Editor’s note: Patrick Guzowski, with his team Team Alavanche, came to the Grassroots Motorsports $2015 Challenge and managed a very good 11th place finish overall, even after dumping oil on his first drag run and parking the car for the remainder of the Challenge. But we haven’t seen the last of Patrick. He’ll be headed back to the 2020 Grassroots Motorsports $2000 challenge in 2020.
Now His Team make a big plan for their upcoming projects include a 1995 mustang GT, a 2002 Subaru WRX, and a 1957 chevy that they are planning to do a turbocharged LS conversion on. In this episode, he updated his 2002 Subaru WRX project with MaXpeedingRods Adjustable coilovers.
I’m a fan of subarus in general and have had 4. I purchased my 2002 WRX on January 27, 2017. So coming up on 3 years of ownership which is a super long time for something to stick around here. Sure we have the select few, but I literally owned the challenge AMG for 70.5 hours.
My story with this car is all because i got screwed by a drug dealer in NC, and because i had earmarked $3300 for a chevelle that he sold while he had my deposit and i was on my way down to get it. I just happened to search wrx on craigslist, saw it an hour or so after it was posted. I texted and he said he had appointments to show it at 4, 5, 6, and 7. I just happened to be off and so was he. I literally hooked up the trailer, met him at his gym, bought the car, and he took an uber home with $2750 in his pocket. We had a celebration of life party that night.
As it sits we’re at 243,009 miles on stock almost everything down to the subaru stamping on the muffler. Sometime a long time ago it had KYB GR-2 struts installed, which I already hate, and now they’re clunky. Rear brakes are almost spent, passenger valve cover is leaking onto the exhaust creating the “dude is your car on fire?” smoke show.
This is the kind of thing it gets used for.
Also when the ground in the yard is frozen and it snows, it does things like this.
Due to the nature of the use of the car(less than 3,000 miles a year, mostly going clearance shopping at Summit racing, picking up craigslist finds, general shop truck things that don’t need a truck), i’m not looking to spend a fortune on things that don’t keep it moving. Also, I’m cheap. Not afraid to say it. It’s not just because we build $2000 challenge cars. I’m always trying to find out how to do it cheaper. I have purchased an ebay $92 catback because I want rumbles.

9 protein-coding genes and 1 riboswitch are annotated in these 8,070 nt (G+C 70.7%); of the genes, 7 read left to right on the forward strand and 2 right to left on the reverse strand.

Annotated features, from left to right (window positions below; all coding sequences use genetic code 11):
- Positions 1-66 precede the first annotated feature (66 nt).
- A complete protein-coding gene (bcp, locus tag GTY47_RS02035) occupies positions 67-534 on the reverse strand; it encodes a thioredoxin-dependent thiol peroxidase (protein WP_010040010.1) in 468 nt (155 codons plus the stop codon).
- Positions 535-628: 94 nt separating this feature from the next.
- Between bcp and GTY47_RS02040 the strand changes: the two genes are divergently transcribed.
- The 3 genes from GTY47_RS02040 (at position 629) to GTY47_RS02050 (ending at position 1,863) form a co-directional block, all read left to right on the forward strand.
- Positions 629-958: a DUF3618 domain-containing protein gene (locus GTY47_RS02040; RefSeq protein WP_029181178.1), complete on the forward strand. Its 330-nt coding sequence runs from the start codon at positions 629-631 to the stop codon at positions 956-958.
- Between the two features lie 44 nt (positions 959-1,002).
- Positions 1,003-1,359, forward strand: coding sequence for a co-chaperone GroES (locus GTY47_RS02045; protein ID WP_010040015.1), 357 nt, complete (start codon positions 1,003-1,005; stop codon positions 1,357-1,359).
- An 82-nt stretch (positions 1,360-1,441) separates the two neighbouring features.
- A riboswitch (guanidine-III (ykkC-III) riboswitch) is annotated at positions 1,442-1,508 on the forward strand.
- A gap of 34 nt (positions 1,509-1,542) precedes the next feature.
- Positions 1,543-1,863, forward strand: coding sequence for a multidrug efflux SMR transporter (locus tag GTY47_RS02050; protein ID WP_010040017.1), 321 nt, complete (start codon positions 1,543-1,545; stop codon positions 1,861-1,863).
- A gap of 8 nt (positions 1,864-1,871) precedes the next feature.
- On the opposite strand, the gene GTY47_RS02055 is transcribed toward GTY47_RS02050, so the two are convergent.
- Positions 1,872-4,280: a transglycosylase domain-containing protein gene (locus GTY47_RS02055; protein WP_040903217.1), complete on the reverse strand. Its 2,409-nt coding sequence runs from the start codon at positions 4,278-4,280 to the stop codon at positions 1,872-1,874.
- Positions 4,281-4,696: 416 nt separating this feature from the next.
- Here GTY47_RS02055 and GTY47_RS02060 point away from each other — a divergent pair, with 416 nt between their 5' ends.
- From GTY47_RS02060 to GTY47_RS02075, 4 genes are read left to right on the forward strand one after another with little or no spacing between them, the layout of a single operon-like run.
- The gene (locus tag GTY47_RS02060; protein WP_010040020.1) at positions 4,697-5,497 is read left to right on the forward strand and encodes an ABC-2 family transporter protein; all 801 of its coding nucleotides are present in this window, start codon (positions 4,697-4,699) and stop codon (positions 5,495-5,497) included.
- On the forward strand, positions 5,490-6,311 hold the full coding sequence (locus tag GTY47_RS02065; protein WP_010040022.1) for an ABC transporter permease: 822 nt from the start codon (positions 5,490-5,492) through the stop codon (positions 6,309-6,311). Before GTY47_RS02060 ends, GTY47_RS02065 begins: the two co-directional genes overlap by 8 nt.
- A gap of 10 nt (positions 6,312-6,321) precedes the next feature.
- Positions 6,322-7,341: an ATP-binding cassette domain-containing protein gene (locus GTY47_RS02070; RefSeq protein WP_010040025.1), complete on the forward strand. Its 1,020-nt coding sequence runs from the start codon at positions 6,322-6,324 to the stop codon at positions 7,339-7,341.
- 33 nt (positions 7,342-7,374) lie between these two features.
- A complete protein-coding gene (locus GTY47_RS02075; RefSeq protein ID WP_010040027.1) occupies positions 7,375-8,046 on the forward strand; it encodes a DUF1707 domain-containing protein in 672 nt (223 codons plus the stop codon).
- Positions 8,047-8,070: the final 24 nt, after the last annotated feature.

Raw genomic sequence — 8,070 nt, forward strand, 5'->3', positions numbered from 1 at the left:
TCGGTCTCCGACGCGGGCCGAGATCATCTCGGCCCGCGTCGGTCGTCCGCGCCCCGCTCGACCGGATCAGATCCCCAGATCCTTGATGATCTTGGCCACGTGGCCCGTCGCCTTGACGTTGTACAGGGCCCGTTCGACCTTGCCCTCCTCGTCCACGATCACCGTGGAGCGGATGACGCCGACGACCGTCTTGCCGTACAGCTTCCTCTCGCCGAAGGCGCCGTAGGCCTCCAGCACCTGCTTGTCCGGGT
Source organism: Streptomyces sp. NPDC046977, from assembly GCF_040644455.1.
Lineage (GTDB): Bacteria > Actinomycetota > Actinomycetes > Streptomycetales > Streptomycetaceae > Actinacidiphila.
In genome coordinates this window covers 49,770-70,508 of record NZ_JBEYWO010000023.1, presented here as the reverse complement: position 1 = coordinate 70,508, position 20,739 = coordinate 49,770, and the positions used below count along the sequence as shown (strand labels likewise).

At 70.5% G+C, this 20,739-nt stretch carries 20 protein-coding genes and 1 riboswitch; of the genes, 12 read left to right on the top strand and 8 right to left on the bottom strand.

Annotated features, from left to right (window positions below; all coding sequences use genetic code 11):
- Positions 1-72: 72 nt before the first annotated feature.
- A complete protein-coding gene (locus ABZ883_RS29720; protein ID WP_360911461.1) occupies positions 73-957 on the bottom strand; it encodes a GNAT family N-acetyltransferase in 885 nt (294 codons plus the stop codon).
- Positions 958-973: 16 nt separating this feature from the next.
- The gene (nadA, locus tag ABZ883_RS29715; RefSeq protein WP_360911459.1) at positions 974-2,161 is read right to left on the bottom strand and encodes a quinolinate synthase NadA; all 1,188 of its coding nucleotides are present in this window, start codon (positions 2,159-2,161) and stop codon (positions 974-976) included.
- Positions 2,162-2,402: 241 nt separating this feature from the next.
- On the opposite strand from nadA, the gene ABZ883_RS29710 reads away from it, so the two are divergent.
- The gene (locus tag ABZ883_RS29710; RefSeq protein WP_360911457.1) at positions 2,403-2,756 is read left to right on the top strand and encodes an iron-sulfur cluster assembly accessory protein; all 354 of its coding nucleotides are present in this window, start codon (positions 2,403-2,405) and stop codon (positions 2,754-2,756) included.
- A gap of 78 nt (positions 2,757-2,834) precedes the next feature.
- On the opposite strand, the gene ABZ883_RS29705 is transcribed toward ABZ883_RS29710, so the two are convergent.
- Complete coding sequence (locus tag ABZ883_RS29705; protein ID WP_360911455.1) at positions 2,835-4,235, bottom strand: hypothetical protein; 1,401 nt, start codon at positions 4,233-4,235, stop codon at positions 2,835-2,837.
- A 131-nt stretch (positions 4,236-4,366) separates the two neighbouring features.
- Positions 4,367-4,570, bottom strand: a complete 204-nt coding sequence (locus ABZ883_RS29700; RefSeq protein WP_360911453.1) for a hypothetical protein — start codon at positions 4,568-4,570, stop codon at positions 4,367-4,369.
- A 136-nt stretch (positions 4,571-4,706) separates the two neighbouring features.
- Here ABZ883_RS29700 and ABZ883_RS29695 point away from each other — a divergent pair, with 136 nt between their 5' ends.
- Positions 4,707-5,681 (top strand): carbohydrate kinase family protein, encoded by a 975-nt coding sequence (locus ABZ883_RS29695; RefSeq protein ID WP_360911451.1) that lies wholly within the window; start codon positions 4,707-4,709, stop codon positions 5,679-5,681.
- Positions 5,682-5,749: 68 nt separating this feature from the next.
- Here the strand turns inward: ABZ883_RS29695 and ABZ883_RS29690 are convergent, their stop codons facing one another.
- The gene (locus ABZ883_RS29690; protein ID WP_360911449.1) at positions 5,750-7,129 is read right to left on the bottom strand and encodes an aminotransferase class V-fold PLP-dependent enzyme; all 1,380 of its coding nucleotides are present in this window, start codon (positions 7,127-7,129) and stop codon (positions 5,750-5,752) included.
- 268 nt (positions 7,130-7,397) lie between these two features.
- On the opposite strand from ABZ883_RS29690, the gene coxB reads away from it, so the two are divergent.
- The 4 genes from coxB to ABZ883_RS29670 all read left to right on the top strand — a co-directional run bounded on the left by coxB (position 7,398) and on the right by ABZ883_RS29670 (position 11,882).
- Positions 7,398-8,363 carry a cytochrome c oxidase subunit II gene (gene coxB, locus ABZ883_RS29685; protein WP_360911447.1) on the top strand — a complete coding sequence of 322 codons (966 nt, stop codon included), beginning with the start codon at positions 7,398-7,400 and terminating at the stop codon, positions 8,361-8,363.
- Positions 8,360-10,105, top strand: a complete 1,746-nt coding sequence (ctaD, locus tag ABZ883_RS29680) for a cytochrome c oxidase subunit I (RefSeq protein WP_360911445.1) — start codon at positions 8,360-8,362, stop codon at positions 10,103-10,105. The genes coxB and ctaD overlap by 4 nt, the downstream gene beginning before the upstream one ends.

In the interest of using the car as a testbed to find future challenge budget friendly parts to share with the community a set of coilovers just showed up from MaXpeedingRods.
Several veteran and prospective challenge competitors expressed interest in their products due to the nature of the $2000 challenge budget constraints. I bought a 92mm LS1 throttle body from them in the past and it was a very nicely machined piece.
Hopefully Wednesday I’ll get to install these and document the process so I can give them a fair review. Granted, anything has to be better than blown clunking KYB’s, but still I plan to give them a workout and report my findings.
Initial impression is they look good versus what I’m used to scrounging for challenge builds. The fronts have 1/4″ thick aluminum camber plates with bearings. They came with 2 spanners. I’m planning to slather all the threads with anti seize because the car sees road salt.
This evening I took advantage of a break in the wind and rain to get the front done. Everything was straightforward and with cordless impact it took about 45 minutes to do both sides.
Initial impressions are very favorable. I was very happy that they have the correct brackets for the brake line and ABS sensor wire, with the correct threads for the factory bolts. In anticipation of road salt, i disassembled things and coated all the threads with lubriplate.
I learned to hate KYB gr2 shocks and struts back in my camaro days, so no love lost here.
I’ve never had coilovers like these before. The springs are set at the factory and to change ride height you thread the whole shock assembly up and down in the round sleeve bolted to the knuckle. I’m used to the kind where you change the spring perch height relative to the shock body. I like this setup because you don’t have to lose travel to change height. It appears from my eyeball test that you can go from approximately +1″ to -3″ from stock. I’m set up about -1″ up front.
Hopefully the weather holds out and I can knock out the backs tomorrow and give a driving impression report.
Friday: let’s test the front suspension and go pass an emissions test.
(points car at testing station a few miles away)
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Article source: Team Alavanche’s parts chaser 2002 WRX